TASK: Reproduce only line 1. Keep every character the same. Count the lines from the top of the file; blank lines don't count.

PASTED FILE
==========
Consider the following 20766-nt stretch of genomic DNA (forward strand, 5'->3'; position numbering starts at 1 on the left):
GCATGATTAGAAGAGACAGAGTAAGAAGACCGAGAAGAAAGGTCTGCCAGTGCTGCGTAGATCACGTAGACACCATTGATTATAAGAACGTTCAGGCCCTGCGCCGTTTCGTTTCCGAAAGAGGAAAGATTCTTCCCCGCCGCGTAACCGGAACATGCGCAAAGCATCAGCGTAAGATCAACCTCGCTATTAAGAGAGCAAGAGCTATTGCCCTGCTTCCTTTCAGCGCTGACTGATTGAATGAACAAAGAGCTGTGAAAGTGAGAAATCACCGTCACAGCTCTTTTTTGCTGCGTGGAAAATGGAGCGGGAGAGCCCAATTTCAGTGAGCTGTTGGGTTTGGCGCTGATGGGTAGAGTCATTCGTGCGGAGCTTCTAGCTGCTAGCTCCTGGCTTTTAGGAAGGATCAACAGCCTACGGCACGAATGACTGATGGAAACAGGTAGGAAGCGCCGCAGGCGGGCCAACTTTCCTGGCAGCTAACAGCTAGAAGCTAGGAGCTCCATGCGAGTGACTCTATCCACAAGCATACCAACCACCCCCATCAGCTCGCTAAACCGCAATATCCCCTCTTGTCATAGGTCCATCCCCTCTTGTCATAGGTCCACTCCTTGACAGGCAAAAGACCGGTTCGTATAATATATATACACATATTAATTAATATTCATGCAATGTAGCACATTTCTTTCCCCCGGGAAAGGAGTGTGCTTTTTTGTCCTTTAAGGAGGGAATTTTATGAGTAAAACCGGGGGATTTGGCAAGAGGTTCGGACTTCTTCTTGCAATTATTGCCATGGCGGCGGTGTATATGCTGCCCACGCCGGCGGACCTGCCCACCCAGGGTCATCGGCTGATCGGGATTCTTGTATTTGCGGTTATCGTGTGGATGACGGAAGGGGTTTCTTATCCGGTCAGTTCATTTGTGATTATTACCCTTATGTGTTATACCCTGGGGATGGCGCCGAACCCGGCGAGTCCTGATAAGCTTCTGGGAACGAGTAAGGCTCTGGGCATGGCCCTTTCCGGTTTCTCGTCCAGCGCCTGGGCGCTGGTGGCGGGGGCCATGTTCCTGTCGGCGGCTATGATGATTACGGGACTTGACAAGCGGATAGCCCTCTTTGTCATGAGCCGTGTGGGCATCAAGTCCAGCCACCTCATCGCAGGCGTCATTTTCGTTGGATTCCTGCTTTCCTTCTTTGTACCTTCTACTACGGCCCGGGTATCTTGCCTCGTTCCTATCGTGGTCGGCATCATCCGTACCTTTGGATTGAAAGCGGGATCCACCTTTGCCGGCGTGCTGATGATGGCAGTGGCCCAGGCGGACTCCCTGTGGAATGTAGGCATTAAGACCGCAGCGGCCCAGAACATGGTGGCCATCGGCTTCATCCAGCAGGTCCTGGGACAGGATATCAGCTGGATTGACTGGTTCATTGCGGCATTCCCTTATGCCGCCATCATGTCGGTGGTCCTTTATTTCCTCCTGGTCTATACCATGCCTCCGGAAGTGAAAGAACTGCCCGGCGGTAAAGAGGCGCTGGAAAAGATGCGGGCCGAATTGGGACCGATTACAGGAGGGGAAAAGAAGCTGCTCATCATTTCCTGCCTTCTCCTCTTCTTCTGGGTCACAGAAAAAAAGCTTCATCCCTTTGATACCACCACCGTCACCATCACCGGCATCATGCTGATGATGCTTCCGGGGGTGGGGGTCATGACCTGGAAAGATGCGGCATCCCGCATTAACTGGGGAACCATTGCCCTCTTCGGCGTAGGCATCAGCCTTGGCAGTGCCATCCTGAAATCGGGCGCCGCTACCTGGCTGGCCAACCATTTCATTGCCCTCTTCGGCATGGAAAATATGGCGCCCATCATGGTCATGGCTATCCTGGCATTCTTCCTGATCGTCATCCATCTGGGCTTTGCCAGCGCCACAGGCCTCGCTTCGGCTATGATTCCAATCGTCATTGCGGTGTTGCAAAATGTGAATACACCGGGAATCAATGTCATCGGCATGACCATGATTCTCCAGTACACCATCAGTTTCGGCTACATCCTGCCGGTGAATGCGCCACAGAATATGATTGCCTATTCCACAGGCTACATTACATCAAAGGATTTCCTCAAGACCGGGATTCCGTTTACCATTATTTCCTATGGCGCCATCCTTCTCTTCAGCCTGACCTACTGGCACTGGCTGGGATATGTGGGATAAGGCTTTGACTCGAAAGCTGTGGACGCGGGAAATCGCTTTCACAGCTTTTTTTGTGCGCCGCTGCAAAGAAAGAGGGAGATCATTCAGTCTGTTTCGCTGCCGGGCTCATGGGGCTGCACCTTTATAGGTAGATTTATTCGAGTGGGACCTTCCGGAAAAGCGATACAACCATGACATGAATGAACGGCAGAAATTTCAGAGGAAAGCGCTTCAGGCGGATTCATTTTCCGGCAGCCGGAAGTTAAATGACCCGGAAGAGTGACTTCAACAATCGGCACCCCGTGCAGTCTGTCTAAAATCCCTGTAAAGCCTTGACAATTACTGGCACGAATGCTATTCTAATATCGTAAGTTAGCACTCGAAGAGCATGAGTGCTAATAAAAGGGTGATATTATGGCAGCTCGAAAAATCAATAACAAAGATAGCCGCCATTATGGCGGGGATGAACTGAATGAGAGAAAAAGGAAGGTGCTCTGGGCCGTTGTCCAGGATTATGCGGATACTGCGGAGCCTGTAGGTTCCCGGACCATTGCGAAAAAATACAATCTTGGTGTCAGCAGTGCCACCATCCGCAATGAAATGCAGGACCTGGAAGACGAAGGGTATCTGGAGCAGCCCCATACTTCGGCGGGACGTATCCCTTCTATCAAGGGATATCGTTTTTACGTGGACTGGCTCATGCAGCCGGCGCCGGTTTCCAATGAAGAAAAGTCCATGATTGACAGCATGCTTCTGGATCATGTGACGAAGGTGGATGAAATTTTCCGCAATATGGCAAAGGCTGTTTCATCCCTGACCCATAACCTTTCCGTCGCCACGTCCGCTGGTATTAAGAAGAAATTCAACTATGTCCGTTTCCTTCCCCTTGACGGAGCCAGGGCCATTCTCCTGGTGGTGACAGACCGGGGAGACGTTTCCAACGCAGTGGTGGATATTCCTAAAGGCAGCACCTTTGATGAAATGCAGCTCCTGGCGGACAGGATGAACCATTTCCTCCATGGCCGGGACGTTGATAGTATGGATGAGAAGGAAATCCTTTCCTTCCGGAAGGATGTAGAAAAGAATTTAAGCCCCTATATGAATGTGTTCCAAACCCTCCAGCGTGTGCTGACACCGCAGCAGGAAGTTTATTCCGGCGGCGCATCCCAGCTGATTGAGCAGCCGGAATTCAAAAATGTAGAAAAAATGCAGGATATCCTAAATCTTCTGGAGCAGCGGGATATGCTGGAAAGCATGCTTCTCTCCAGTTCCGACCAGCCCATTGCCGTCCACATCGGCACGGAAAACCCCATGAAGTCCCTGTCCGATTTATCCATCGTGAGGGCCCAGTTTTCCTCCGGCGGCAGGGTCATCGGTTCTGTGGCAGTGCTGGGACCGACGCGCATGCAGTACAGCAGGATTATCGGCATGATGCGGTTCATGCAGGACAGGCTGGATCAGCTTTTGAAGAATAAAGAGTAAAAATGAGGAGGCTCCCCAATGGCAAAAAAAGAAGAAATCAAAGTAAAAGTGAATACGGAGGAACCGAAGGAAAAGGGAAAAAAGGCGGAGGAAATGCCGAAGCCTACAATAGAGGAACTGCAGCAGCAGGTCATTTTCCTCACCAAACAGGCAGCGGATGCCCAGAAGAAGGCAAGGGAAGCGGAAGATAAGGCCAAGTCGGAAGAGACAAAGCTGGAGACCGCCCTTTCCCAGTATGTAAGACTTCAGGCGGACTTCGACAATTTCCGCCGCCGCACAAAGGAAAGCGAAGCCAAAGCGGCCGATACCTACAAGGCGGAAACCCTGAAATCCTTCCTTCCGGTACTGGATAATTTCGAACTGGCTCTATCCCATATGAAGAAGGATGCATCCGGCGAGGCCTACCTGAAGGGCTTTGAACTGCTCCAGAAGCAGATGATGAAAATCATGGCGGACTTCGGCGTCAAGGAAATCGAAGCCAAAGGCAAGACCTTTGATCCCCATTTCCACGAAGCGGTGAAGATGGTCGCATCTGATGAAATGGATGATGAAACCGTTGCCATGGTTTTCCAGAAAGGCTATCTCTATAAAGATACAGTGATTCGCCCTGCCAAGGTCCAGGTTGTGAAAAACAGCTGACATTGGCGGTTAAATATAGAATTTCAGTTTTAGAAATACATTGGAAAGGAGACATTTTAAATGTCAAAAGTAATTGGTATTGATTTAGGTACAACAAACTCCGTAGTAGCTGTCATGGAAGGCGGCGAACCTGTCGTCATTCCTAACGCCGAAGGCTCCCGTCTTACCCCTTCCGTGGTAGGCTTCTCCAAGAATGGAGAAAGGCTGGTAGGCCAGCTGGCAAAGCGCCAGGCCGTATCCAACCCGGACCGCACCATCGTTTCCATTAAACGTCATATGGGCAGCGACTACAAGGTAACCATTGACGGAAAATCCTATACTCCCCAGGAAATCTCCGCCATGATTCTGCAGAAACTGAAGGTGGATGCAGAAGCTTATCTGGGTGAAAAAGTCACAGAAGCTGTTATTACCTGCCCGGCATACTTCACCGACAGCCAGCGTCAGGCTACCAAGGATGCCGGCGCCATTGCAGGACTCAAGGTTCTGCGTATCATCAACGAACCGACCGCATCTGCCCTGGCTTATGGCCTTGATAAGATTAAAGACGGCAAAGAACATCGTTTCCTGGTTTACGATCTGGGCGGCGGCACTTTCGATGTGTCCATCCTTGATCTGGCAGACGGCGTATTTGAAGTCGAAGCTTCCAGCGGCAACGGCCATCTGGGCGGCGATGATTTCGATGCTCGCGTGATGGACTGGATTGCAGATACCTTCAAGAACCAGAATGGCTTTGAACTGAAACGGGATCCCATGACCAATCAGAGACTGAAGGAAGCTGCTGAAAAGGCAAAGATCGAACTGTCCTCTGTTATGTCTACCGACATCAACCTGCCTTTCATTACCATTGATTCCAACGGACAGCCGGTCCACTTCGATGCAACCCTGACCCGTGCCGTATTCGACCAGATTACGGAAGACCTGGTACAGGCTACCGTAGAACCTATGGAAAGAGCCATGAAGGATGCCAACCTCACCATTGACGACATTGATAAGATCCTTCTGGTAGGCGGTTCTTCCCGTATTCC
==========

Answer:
Consider the following 20766-nt stretch of genomic DNA (forward strand, 5'->3'; position numbering starts at 1 on the left):